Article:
Fair Value Measurement as of December 31, 2012

   

   

   

Carrying Value as of
December 31, 2012

   

   

Level 1

   

   

Level 2

   

   

Level 3

   

Liabilities:

   

   

   

   

   

   

   

   

   

   

   

   

   

   

   

   

Long-term debt, including current portion

   

$

3,294,000

   

   

$

—  

   

   

$  

3,314,000

   

   

$

—  

   

Noncompete obligation, including current portion

   

   

781,000

   

   

   

—  

   

   

   

779,000

   

   

   

—  

   

   

   

$

4,075,000

   

   

$

—  

   

   

$

4,093,000

   

   

$

—  

   

Recent Accounting Pronouncements

In December 2011, the FASB issued guidance which requires disclosures of both gross and net information about instruments and transactions eligible for offset as well as transactions subject to an agreement similar to a master netting agreement. This guidance was adopted effective January 1, 2013. As this guidance is limited to presentation only, adoption of this guidance did not have a material impact on our financial position or results of operations.

In July 2012, the FASB issued amended guidance relating to goodwill and other intangible assets which permits an entity to first assess qualitative factors to determine whether it is more likely than not that an indefinite-lived intangible asset is impaired as a basis for determining whether it is necessary to perform the quantitative impairment test in accordance with GAAP. The more-likely-than-not threshold is defined as having a likelihood of more than 50%. If, after assessing the totality of events and circumstances, an entity concludes that it is not more likely than not that the indefinite-lived intangible asset is impaired, then no further action is required. This guidance was adopted effective as of January 1, 2013. Since this guidance only changes the manner in which we assess indefinite-lived intangible assets for impairment, adoption did not have a material effect on our financial position or results of operations.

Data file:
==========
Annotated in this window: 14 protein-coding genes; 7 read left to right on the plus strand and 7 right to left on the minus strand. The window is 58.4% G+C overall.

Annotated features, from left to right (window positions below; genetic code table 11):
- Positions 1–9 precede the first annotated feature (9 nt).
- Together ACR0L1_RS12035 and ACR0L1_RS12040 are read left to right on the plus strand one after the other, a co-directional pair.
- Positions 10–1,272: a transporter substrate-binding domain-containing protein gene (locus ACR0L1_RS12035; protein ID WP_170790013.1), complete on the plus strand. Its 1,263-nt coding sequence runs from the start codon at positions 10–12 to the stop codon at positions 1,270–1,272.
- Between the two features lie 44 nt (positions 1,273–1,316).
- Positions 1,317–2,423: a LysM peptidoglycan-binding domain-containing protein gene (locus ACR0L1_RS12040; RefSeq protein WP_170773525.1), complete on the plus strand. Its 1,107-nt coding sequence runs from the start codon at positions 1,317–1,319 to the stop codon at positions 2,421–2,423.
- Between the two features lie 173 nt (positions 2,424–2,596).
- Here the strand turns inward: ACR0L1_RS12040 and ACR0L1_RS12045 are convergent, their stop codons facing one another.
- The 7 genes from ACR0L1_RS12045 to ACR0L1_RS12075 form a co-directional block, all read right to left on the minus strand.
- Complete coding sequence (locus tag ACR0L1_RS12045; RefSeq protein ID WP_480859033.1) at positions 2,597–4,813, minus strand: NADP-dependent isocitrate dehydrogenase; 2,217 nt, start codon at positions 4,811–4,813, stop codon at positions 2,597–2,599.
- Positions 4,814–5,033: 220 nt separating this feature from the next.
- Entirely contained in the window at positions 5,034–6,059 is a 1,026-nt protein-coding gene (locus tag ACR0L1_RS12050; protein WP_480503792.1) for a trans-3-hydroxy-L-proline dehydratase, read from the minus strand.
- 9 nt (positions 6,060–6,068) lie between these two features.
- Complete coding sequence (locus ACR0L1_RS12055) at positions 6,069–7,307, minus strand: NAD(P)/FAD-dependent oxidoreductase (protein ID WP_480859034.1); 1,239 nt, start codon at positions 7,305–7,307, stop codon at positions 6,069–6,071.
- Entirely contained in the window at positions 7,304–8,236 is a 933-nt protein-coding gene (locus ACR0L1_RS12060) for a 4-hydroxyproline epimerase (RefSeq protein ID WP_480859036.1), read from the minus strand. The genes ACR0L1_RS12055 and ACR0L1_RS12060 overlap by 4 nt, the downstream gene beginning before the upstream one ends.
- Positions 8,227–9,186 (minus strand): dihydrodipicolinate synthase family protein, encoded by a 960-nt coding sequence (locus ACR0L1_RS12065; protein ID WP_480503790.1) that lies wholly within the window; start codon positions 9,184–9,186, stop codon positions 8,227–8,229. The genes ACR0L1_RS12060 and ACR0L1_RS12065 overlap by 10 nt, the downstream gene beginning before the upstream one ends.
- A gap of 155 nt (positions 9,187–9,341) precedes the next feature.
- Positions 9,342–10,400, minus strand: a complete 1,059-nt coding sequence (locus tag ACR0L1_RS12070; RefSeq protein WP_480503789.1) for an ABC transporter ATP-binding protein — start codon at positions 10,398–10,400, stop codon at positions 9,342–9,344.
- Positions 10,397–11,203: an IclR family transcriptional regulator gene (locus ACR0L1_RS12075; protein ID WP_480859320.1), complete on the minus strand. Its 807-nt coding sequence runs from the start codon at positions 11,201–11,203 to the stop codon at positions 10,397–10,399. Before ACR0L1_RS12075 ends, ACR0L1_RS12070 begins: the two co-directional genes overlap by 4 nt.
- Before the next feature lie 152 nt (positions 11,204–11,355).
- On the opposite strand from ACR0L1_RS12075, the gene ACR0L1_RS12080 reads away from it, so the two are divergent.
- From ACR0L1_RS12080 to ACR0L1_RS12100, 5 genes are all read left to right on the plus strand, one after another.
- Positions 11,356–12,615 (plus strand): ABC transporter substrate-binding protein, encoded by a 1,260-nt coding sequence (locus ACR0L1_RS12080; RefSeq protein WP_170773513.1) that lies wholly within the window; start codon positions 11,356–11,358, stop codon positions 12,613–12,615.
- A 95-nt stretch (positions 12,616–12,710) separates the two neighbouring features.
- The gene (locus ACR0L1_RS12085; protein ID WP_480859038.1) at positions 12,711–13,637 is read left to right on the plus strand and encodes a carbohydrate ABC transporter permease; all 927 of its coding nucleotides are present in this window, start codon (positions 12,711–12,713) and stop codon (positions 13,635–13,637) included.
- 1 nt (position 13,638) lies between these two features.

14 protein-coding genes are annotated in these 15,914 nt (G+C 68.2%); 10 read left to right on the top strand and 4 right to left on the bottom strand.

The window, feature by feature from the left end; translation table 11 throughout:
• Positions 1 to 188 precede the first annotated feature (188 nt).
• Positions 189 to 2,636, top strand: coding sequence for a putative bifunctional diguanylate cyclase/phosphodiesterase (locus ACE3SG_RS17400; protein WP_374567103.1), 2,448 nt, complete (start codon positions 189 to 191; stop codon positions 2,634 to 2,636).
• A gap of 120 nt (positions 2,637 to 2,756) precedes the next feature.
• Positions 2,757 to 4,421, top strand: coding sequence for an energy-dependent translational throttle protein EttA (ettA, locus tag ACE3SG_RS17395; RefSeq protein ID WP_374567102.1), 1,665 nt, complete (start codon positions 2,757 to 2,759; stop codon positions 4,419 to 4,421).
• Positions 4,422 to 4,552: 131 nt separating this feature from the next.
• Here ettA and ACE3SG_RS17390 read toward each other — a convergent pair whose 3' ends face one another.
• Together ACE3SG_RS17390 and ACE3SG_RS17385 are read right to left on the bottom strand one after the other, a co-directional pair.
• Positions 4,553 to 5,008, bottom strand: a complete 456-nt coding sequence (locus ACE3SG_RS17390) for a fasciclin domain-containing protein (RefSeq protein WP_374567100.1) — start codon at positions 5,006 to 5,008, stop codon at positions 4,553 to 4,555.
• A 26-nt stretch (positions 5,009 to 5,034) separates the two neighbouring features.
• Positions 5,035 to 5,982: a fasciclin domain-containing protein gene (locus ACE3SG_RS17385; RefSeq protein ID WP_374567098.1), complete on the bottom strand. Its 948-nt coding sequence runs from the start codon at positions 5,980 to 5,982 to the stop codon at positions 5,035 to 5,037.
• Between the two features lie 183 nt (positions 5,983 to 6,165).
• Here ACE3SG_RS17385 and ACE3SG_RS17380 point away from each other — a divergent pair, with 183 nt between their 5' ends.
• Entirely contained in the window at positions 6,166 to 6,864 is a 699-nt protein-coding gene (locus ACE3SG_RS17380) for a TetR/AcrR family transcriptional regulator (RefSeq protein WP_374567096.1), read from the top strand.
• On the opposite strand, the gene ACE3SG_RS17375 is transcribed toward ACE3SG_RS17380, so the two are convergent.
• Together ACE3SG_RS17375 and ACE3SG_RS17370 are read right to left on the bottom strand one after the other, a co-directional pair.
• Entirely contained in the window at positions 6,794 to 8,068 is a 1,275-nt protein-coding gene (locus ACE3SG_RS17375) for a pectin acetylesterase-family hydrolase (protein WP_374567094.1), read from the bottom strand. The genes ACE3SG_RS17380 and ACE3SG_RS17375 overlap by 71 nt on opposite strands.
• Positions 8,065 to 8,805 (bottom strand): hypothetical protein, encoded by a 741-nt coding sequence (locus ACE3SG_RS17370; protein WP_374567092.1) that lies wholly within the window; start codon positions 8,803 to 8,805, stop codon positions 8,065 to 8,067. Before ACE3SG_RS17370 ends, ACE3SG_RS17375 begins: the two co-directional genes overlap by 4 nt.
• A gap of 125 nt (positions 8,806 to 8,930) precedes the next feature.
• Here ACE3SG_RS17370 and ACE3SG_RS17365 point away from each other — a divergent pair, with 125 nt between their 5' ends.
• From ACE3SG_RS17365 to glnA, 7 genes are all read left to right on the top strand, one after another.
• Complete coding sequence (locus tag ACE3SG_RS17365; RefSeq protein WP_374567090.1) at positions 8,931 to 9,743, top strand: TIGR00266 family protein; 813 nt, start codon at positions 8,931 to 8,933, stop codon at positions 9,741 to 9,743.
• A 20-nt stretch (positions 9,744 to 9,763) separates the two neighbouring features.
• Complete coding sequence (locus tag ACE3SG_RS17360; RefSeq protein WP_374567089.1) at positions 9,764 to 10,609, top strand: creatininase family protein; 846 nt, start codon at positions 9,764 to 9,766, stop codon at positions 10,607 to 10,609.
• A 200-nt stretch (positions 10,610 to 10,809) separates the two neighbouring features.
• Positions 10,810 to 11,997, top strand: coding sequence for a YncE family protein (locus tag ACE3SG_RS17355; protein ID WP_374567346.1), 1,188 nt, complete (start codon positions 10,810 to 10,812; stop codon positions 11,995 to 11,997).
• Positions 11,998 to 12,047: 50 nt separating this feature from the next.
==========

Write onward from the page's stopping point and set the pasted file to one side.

2. Business Acquisitions

Acquisition of Insurance Center for Excellence, LLC and Other Transactions

On June 1, 2012, HPI and TSG Agency, LLC (“TSG”) acquired ICE. ICE is a call center training facility for the Company’s distributors. In connection with the transaction, HPI received an 80% controlling interest in ICE and was required to contribute $80,000 in capital contributions, and TSG received a 20% noncontrolling interest in the business and was required to contribute $20,000 in capital contributions. Subsequent to the initial contributions, HPI contributed an additional $240,000, and TSG contributed an additional $60,000, respectively, to ICE during the year ended December 31, 2012. During the six months ended June 30, 2013, we

 

 

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contributed $40,000 to ICE, and TSG contributed $16,000 to ICE. On June 30, 2013, we purchased TSG’s 20% interest in ICE for $90,000 and, as a result, ICE is our wholly-owned subsidiary.  

ICE entered into employment agreements with employees of The Amacore Group, Inc. (“Amacore”) contemporaneously with the June 1, 2012 formation of ICE, and at the date of formation, former Amacore employees comprise the full staff of ICE. ICE additionally assumed a month-to-month lease for space that was occupied by Amacore immediately prior to the formation of ICE.

Concurrent with the formation of ICE, ICE additionally entered into a sublease agreement (“Lease Agreement”) with Amacore for additional space effective June 1, 2012. Under the Lease Agreement, ICE assumed all rights, responsibilities, obligations, terms and conditions of the original lease, which expires on April 30, 2015. Amacore agreed to transfer to ICE a security deposit previously paid by Amacore of approximately $13,000, and Amacore contributed $15,000 to ICE for the purchase of property and equipment, certain office and computer equipment and rights to certain 800 numbers, to ICE that have minimal value. We are recognizing the consideration provided by Amacore as a lease incentive that is being amortized over the term of the lease on a straight-line basis.

Additionally, concurrent with its June 1, 2012 formation, ICE entered into an Agent Producer Agreement and an Assignment of Commissions Agreement with Amacore (collectively referred to as “Agent Agreement”). Under the Agent Agreement, ICE assigned its commissions with respect to Assurant dental sales to Amacore in return for production incentives, training, marketing materials, commission payments and reporting, advances on commissions and ongoing sales support.

The transaction with Amacore as described above is a business combination, and no assets or liabilities, including intangible assets or goodwill, were recognized other than those described above.

In March 2013, we paid $5.5 million to enter into an agreement to terminate certain contract rights with TSG. As a result of this transaction, Ivan Spinner, who controls TSG, became an employee of the Company. This transaction was expensed during the six months ended June 30, 2013, and is included within contract termination expense on the accompanying consolidated statement of operations.

   

3. Short-term investments

As of June 30, 2013, short-term investments consisted of the following:

   

 

   

   

Carrying Value as
of June 30, 2013

   

      

Fair Value as of
June 30, 2013

   

Certificates of deposit (1)